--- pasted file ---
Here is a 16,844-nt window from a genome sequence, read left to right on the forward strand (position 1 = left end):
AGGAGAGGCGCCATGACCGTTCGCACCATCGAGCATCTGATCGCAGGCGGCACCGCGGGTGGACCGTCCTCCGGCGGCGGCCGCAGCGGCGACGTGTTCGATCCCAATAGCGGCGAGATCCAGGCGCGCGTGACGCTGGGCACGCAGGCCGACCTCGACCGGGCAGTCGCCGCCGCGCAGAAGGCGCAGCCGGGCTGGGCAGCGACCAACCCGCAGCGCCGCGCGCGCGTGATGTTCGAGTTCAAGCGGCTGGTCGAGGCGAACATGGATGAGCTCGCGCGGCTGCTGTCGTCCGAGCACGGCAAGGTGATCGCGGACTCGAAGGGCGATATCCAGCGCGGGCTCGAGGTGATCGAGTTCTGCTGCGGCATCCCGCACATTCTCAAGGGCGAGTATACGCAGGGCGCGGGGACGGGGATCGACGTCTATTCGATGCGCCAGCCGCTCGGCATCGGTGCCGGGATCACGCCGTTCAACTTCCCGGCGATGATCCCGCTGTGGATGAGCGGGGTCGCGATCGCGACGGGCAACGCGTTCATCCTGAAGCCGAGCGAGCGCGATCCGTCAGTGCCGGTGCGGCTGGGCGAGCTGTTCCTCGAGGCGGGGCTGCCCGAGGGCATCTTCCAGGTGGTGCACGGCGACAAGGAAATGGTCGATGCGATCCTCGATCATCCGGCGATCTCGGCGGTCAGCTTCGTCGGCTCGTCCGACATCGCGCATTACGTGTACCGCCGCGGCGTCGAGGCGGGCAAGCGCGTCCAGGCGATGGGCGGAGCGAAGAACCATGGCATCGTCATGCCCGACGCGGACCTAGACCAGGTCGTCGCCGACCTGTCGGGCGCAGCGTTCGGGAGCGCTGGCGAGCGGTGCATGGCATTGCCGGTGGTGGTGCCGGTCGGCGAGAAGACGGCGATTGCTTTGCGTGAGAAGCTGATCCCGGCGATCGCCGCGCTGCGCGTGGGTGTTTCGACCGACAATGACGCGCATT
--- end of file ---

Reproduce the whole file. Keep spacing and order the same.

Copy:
Here is a 16,844-nt window from a genome sequence, read left to right on the forward strand (position 1 = left end):
AGGAGAGGCGCCATGACCGTTCGCACCATCGAGCATCTGATCGCAGGCGGCACCGCGGGTGGACCGTCCTCCGGCGGCGGCCGCAGCGGCGACGTGTTCGATCCCAATAGCGGCGAGATCCAGGCGCGCGTGACGCTGGGCACGCAGGCCGACCTCGACCGGGCAGTCGCCGCCGCGCAGAAGGCGCAGCCGGGCTGGGCAGCGACCAACCCGCAGCGCCGCGCGCGCGTGATGTTCGAGTTCAAGCGGCTGGTCGAGGCGAACATGGATGAGCTCGCGCGGCTGCTGTCGTCCGAGCACGGCAAGGTGATCGCGGACTCGAAGGGCGATATCCAGCGCGGGCTCGAGGTGATCGAGTTCTGCTGCGGCATCCCGCACATTCTCAAGGGCGAGTATACGCAGGGCGCGGGGACGGGGATCGACGTCTATTCGATGCGCCAGCCGCTCGGCATCGGTGCCGGGATCACGCCGTTCAACTTCCCGGCGATGATCCCGCTGTGGATGAGCGGGGTCGCGATCGCGACGGGCAACGCGTTCATCCTGAAGCCGAGCGAGCGCGATCCGTCAGTGCCGGTGCGGCTGGGCGAGCTGTTCCTCGAGGCGGGGCTGCCCGAGGGCATCTTCCAGGTGGTGCACGGCGACAAGGAAATGGTCGATGCGATCCTCGATCATCCGGCGATCTCGGCGGTCAGCTTCGTCGGCTCGTCCGACATCGCGCATTACGTGTACCGCCGCGGCGTCGAGGCGGGCAAGCGCGTCCAGGCGATGGGCGGAGCGAAGAACCATGGCATCGTCATGCCCGACGCGGACCTAGACCAGGTCGTCGCCGACCTGTCGGGCGCAGCGTTCGGGAGCGCTGGCGAGCGGTGCATGGCATTGCCGGTGGTGGTGCCGGTCGGCGAGAAGACGGCGATTGCTTTGCGTGAGAAGCTGATCCCGGCGATCGCCGCGCTGCGCGTGGGTGTTTCGACCGACAATGACGCGCATT